The use of our Targeted Agricultural Modernisation Scheme (TAMS) can be a key driver in improving animal welfare standards, particularly within the pig sector.  I have discussed this issue with representatives of the industry recently and I can confirm that my Department is reviewing the TAMS scheme to assess how the available funding can be best used for welfare related investment.

Looking beyond the agricultural sector, there are different but no less important issues around the welfare of other animals. Some of these will be the focus of the second part of today’s proceedings. Many here in the audience are involved with NGO’s of various types and sizes. Several speakers have useful contributions to offer on the operations of such organisations. The Charity Regulator has done important work in helping bring about greater probity in the charity sector and I hope people understand that greater financial acccountability is to the benefit of all genuine operators in the NGO world. Being registered with the Regulator gives members of the public confidence that their donations will be used correctly.

Another area of focus will be on horses.  I am pleased that a number of people who have done tremendous work in the horse area are here to share their story. The issue of unwanted and abandoned horses has certainly improved in recent years. Supply and demand are now more in balance in the equine sector which has helped the situation, but there is still work to be done.  My Department has been pleased to support some very worthwhile urban horse projects in recent years - which aim to develop more long term and sustainable solutions to some of our issues concerning urban horses. My Department has also supported a number of educational projects, including the Moyross project, which you will be hearing more about later. I was delighted to open the Clondalkin Equine Centre last year which has been a source of enjoyment to children and young adults, and is making a positive contribution to equine welfare in the area.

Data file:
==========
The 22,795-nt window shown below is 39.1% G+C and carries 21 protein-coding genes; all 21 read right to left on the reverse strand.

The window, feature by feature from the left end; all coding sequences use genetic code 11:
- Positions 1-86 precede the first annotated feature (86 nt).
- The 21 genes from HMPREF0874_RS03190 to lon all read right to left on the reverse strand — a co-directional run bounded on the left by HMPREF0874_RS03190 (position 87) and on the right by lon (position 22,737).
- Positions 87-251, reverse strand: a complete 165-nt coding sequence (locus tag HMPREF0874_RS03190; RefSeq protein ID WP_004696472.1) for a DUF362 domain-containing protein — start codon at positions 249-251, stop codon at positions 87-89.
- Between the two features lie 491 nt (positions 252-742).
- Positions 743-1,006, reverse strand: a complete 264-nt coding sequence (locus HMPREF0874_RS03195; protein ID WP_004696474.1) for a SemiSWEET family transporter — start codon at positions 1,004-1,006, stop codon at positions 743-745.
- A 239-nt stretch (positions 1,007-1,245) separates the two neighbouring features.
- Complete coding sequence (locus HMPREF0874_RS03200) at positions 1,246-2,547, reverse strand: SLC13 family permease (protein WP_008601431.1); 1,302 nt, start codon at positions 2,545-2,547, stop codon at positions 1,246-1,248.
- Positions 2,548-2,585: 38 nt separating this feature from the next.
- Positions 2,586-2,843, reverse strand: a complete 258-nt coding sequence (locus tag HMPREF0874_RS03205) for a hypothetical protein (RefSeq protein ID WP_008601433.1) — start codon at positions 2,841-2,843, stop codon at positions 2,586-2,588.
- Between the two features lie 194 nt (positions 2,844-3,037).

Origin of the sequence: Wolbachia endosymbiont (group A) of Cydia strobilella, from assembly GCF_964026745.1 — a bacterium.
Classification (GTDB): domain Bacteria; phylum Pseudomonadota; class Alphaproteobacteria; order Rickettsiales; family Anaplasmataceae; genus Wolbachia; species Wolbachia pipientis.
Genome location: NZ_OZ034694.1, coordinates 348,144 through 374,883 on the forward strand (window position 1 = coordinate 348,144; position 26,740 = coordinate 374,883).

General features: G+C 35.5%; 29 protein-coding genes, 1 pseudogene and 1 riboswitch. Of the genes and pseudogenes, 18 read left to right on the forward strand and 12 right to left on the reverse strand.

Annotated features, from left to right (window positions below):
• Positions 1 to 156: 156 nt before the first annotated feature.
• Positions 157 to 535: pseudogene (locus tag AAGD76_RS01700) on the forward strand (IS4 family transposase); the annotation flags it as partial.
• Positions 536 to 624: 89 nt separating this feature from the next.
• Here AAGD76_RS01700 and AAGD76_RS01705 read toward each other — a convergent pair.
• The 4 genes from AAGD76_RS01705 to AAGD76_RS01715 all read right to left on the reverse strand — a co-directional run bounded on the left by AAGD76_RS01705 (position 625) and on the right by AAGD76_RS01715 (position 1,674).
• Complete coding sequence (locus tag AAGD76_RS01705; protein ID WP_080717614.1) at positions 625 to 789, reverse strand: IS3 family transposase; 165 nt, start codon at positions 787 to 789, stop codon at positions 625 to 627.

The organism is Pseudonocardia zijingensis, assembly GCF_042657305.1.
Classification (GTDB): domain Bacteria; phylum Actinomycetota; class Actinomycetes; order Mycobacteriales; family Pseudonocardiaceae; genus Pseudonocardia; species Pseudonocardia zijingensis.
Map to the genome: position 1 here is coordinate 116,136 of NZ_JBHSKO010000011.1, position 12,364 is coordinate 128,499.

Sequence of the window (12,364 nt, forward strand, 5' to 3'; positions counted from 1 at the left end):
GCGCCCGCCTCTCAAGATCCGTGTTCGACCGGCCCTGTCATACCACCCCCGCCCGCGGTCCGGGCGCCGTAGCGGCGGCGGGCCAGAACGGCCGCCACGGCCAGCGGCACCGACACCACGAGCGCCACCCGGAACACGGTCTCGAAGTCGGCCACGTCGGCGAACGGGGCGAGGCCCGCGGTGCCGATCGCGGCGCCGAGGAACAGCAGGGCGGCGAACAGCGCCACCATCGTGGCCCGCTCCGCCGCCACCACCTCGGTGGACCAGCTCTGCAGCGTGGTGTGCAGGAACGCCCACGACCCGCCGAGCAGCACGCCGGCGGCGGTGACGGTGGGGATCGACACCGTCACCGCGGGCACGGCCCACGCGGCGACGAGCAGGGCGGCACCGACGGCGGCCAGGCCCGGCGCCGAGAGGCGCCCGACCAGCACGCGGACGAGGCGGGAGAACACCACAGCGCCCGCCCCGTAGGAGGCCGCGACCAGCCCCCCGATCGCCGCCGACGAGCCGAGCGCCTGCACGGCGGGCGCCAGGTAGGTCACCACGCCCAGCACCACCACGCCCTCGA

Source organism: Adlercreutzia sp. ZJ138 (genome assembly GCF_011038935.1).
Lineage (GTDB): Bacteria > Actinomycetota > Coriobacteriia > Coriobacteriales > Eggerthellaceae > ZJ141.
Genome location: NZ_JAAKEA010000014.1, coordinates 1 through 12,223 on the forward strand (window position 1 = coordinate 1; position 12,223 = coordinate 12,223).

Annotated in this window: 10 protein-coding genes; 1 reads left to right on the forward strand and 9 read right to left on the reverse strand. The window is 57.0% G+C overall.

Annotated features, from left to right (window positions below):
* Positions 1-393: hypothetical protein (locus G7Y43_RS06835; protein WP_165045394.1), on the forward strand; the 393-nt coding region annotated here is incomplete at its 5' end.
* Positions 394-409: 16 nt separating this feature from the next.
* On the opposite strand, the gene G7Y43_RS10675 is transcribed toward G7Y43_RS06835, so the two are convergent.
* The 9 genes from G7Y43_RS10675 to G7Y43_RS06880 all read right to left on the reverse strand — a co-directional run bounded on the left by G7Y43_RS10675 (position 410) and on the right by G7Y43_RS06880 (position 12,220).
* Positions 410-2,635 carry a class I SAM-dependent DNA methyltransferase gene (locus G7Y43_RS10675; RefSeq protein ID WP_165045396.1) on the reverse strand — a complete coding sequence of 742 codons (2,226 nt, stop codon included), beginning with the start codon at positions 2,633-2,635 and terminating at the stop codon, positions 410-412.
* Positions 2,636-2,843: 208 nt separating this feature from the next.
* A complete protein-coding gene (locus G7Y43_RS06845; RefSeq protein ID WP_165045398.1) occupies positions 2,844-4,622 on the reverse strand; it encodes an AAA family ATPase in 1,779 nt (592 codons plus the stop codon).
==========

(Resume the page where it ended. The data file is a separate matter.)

Of particular interest will be the launch today of a consultation document with a view to developing a national Animal Welfare Strategy for Ireland. This is an issue which Martin Blake the Chief Veterinary Officer will discuss in detail.

I would also like to mention some other broad animal welfare issues that have received attention in recent times. This is a continually evolving area with initiatives such as the banning of wild animals in circuses and a new consultation that I launched in May on the sale and advertisement of pets in Ireland. Pet animals are increasingly advertised for sale online, as well as through “bricks and mortar” pet shops.  It is timely to seek the public’s views on the sale of pets, to enhance our knowledge in this area, and assist the Department in developing policies that best assure the welfare of these animals. I am very pleased with the response to the consultation: 80 responses were received, from a range of stakeholders including animal welfare bodies and pet shops.  My officials are now reviewing all the responses, which will assist us in considering the next steps.

Looking further afield, my Department is represented on the EU Animal Welfare Platform's subgroup on the trade in pets.  This subgroup, which focuses on dogs, is examining how to improve communication and cooperation between EU Member States, including on possible illegal trade.  My Department will also take part in a voluntary EU initiative this autumn, which aims at gaining insight into current practices relating to the online sale of dogs and cats.

I would like to acknowledge the good work being done by my colleague Sean Kyne in the area of Dog Breeding Establishments and I look forward to future developments in this area.

In closing I would like to thank everyone here today for their participation and I hope that you find the day useful, stimulating and engaging. In particular, I would like to acknowledge the guests who have travelled from overseas, notably speakers from the UK and the Continent as well as a representative from the Turkish veterinary service. I wish you all well and hope today is useful and informative.